“Qt represents a move toward a higher level of developer productivity and maximum code reuse, which translate into a code reduction of approximately 70 percent lines of code to create the same app compared with developing using the previous Symbian C++ framework,” he noted.

RIM, on the other hand, said there are no specific developer tools that targets either consumer or business apps. Andrew Vardon, head of alliances at RIM Asia-Pacific, instead pointed out that the Canadian company has opened up APIs around “location, advertising, and its BlackBerry Messenger instant messaging service”.

“This way, if a developer wishes to integrate these features into an enterprise app, he or she can do so,” he added.

Vardon also said that the company’s PlayBook tablet device, which is aimed for the enterprise space, is a “big opportunity” for enterprise developers. He noted that RIM has opened up APIs, such as the SDK to develop Adobe Air-based apps, for developers since the announcement of the device in September.

Rival mobile OS operator Apple declined comment but pointed ZDNet Asia to two enterprise developers who had built apps for its iOS platform, but they were not able to comment as well. Google, too, could not respond to the questions in time.

China clamps down on Web telephony

The Chinese government is clamping down on Internet telephony services in the country, a move that could stumble players such as Skype, according to news reports.

The Ministry of Industry and Information Technology (MIIT) announced a crackdown on “illegal” voice-over-Internet Protocol (VoIP) services in China in a circular released earlier this month, AFP reported on Thursday. It did not say when the ruling will take effect, the news agency added.

Xi Guohua, vice minister at MIIT, noted only state-owned major Chinese telcos were licensed to provide PC-to-phone services, AFP said, citing the Beijing Morning Post.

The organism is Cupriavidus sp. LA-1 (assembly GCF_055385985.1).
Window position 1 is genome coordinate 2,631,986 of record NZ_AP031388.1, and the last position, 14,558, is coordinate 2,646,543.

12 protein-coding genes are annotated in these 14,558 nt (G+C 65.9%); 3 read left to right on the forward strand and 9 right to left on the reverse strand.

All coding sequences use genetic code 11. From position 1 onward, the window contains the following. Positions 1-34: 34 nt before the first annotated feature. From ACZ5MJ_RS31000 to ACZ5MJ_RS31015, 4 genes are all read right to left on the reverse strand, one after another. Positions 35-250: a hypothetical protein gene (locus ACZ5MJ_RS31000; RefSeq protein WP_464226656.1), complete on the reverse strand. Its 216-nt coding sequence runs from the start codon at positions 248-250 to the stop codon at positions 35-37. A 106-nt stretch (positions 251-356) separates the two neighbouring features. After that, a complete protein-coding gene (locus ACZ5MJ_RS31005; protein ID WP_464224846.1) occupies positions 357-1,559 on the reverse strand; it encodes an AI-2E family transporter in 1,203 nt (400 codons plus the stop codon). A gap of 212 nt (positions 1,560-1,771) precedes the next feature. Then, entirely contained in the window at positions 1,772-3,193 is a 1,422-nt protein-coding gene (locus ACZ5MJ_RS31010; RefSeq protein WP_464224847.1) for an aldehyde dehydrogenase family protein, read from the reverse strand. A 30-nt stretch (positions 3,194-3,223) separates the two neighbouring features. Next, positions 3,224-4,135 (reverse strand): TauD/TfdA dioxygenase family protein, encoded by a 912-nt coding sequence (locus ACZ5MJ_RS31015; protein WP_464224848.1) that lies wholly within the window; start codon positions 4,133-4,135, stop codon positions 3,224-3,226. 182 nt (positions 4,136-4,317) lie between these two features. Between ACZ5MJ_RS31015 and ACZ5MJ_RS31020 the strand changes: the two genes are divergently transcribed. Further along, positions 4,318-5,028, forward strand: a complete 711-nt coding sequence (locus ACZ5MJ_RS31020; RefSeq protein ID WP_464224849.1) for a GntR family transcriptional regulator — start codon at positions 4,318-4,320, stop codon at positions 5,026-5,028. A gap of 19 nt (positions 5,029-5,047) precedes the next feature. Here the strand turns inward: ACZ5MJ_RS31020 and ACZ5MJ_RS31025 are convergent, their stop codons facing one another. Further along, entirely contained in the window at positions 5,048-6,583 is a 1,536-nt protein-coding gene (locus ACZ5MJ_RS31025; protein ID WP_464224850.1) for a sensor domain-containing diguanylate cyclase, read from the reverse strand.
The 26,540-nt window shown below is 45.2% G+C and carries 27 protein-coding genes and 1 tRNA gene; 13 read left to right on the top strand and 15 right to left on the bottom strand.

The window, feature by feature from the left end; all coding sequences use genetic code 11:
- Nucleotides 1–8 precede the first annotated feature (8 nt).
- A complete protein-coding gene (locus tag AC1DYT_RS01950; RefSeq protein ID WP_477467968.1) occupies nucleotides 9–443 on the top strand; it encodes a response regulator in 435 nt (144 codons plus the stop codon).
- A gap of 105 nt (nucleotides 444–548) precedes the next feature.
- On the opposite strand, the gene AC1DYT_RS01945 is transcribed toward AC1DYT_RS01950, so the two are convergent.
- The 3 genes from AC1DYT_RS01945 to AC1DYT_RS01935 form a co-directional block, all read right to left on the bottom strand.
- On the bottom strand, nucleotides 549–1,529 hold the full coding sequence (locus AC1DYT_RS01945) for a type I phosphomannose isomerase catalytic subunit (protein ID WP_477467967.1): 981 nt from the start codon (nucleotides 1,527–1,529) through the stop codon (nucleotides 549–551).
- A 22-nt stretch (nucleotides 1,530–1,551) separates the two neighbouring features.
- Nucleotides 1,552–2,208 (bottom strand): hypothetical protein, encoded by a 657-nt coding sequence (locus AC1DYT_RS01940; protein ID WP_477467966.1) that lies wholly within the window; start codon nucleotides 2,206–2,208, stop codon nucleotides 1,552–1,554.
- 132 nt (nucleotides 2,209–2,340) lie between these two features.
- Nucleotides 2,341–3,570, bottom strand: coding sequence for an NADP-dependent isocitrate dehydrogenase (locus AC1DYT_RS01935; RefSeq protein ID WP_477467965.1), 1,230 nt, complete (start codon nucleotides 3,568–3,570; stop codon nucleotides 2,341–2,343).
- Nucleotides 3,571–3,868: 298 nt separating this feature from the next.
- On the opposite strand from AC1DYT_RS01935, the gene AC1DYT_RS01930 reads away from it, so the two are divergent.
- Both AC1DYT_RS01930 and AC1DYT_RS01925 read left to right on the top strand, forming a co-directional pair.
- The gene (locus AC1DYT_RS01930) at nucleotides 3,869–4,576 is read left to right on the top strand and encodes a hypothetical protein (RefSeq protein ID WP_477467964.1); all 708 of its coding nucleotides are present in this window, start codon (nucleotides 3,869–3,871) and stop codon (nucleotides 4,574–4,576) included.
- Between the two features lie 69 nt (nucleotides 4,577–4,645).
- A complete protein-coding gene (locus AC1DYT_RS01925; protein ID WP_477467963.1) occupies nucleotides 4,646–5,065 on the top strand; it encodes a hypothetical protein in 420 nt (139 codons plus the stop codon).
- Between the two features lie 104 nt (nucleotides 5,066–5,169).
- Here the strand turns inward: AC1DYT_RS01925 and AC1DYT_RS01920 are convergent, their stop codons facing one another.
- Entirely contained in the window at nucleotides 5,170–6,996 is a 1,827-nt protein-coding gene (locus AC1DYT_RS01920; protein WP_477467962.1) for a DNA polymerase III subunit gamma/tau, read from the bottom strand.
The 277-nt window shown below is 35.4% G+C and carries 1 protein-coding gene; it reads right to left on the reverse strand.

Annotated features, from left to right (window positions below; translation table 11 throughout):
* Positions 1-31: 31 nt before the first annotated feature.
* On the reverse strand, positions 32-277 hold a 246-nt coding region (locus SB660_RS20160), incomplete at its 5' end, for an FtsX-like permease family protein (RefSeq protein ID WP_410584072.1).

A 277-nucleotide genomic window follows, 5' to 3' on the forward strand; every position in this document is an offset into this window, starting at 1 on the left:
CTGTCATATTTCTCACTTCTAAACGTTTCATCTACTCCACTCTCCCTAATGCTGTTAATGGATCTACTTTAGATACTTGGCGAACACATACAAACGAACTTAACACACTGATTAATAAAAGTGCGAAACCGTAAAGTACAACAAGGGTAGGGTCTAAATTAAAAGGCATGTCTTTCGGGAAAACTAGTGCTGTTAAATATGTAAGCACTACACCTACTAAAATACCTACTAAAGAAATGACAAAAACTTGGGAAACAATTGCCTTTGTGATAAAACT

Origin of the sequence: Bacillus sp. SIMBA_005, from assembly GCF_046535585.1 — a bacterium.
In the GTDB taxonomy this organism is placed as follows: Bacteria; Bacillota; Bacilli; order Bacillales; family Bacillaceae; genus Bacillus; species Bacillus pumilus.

According to him, China Telecom and China Unicom have licenses to provide PC-to-phone services in four cities on a trial basis. The government is considering an expansion of the program, he said.

PC-to-PC communications, Xi pointed out, remained open to all service providers in the country.

Kan Kaili, a professor at the Beijing University of Posts and Telecommunications, told AFP the decision was to “protect the interests of state-owned monopolies”. VoIP services, which offer a cheap alternative for long-distance calling, have impacted the margins of carriers’ international call services, he explained.

The government, he added, could also be attempting to block VoIP services such as Skype which use encryption that make communications difficult to monitor.

A Skype spokesperson ZDNet Asia contacted did not comment specifically on the development, but noted in an e-mail that users in China can currently access Skype via TOM Online, the majority stakeholder in the two companies’ joint venture. TOM Online is the Internet business division of TOM Group, a leading Chinese-language media corporation,  its Web site stated.

According to the spokesperson, TOM Online offers local versions of Skype for Windows and Mac operating systems as well as mobile platforms such as Symbian and Windows Mobile.

He added that the Luxembourg-based VoIP service provider has around 25 million concurrent users logged into Skype globally at any given time, but could not state the numbers for China.

Governments’ rising intervention
Earlier this year, Indian authorities were said to have security concerns over services offered by Google and Skype. This follows the Indian government’s threat in August to shut down Blackberry services offered by Research In Motion (RIM).

China’s move comes at a time when Net usage in the country is growing rapidly. As of end-November, China’s online population hit 450 million, with around one in three Chinese having accessed the Internet. This represents a year-on-year jump of 20.3 percent, Chinese news agency Xinhua reported.

Nokia Siemens’ Motorola buy hits delay

Nokia Siemens Networks (NSN) is expected to delay its purchase of Motorola’s wireless network infrastructure assets after the company disclosed it has not obtained the necessary regulatory clearance for the deal.